Actuarials generally: verdict

  1. None are really up to the task. Wollert’s (2006) blunt verdict on them all as “useless” except with the youngest groups of adults is supported by the work of other researchers, such as Barbaree, Blanchard and Langton (2003).
  2. All try to predict over too long a period, and long term prediction simply doesn’t work: it might be better to concentrate on 2-5 yrs.
  3. All widely over-applied: they should only be used on people similar to the original sample.
  4. They all mix different offender types too much: incest is very different from serial rape, for example.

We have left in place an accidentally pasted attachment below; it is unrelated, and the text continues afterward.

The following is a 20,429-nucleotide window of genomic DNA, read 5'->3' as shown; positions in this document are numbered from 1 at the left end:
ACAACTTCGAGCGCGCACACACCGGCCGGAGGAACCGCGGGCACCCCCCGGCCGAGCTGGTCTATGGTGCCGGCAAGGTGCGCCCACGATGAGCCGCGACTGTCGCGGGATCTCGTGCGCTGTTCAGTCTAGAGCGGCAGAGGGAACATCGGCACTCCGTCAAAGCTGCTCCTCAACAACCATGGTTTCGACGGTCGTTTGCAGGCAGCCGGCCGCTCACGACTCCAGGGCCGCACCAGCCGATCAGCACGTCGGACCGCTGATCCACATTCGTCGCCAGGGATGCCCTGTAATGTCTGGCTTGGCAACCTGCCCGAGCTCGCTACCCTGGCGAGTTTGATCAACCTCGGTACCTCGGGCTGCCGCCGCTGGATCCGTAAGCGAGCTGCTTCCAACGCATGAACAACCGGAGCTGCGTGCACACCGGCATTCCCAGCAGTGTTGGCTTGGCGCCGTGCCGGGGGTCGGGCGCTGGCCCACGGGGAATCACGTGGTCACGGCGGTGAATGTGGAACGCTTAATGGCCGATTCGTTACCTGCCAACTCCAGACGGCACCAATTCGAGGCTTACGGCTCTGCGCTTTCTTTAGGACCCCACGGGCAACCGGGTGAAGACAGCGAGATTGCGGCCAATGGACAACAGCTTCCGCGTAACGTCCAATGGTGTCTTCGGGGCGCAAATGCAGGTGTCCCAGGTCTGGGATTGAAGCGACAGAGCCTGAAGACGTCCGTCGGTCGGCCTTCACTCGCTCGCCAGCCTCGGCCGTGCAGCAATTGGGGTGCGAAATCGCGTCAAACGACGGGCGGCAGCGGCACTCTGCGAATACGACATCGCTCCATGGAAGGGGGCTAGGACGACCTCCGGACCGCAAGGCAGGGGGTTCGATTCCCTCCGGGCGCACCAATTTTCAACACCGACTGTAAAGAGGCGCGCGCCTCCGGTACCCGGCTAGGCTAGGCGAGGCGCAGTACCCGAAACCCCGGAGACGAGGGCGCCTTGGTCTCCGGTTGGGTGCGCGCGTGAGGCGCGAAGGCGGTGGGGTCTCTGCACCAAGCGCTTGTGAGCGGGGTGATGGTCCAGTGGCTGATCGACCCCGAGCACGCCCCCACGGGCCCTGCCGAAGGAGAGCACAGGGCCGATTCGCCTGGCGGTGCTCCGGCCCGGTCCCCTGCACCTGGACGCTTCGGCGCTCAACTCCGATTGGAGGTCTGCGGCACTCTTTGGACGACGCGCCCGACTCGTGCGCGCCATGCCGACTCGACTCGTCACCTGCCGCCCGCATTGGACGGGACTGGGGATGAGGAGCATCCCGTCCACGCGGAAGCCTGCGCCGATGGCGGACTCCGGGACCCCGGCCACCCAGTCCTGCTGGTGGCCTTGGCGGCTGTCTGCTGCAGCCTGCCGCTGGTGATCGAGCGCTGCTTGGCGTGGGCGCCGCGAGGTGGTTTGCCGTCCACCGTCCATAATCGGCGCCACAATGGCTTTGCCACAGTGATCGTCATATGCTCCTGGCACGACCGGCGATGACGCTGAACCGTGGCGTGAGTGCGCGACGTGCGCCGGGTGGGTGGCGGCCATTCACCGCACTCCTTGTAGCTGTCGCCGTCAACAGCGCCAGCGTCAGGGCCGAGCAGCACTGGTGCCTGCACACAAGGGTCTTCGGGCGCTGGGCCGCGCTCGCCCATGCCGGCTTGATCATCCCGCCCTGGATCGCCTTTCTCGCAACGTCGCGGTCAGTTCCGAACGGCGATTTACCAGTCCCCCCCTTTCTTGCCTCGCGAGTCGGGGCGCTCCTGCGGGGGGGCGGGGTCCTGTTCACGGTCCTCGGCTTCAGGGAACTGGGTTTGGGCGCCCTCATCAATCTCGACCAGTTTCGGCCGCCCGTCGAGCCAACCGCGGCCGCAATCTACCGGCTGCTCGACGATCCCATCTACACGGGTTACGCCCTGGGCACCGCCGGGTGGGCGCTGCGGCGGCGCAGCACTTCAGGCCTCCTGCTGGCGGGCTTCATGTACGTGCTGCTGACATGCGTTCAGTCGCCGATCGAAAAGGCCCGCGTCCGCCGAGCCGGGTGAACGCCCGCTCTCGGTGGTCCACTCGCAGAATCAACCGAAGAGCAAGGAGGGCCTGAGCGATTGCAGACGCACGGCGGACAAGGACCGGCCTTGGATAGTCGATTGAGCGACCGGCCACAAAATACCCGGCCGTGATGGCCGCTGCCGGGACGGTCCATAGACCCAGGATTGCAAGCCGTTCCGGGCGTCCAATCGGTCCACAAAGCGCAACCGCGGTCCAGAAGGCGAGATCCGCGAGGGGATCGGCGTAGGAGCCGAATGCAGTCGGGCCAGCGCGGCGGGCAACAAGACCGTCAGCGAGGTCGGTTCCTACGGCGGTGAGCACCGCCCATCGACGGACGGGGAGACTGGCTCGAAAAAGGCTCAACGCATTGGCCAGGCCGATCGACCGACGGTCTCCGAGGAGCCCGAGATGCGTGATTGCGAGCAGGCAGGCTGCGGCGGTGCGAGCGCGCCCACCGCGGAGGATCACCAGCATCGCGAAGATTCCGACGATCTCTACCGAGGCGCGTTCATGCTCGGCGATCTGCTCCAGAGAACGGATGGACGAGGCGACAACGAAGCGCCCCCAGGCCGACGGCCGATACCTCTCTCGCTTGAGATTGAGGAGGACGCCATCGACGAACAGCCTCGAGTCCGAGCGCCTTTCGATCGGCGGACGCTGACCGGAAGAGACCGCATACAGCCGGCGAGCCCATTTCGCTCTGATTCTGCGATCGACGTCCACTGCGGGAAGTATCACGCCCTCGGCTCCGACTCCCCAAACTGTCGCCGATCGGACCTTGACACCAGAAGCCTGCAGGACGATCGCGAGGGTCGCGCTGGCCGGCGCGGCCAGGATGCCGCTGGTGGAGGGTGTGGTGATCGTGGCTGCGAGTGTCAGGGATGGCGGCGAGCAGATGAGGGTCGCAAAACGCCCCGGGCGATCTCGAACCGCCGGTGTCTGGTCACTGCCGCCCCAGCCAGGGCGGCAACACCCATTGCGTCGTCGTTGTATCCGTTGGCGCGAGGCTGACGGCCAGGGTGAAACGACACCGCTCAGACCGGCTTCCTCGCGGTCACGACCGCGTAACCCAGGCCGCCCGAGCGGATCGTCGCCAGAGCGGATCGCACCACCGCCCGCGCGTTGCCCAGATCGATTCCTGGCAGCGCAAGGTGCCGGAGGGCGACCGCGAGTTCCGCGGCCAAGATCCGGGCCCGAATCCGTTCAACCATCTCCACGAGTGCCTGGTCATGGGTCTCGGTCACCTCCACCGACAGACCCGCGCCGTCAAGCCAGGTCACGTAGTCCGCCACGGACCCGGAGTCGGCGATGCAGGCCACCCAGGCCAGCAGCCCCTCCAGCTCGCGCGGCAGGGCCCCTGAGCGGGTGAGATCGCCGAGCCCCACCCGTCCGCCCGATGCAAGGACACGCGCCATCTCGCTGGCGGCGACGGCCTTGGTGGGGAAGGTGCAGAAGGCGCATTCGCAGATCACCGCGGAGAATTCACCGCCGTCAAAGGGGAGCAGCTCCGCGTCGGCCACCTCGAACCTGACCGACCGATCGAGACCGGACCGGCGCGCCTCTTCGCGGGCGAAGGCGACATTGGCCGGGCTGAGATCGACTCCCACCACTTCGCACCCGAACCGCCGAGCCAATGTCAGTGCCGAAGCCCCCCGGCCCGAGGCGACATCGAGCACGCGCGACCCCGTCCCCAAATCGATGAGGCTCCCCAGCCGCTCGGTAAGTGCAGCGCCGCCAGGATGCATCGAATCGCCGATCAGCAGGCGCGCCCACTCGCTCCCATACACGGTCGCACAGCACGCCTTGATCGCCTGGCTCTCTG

5. As for age, not one of them takes this sufficiently into account. They are widely applied to older offenders, despite abundant evidence now that recidivism rates in this group are far lower than previously realised.
  6. They are indiscriminately applied to all types of prisoner, including lifers, although none of them has been standardised on this group. Lifers are different from other prisoners in many ways, not just in terms of sentence length.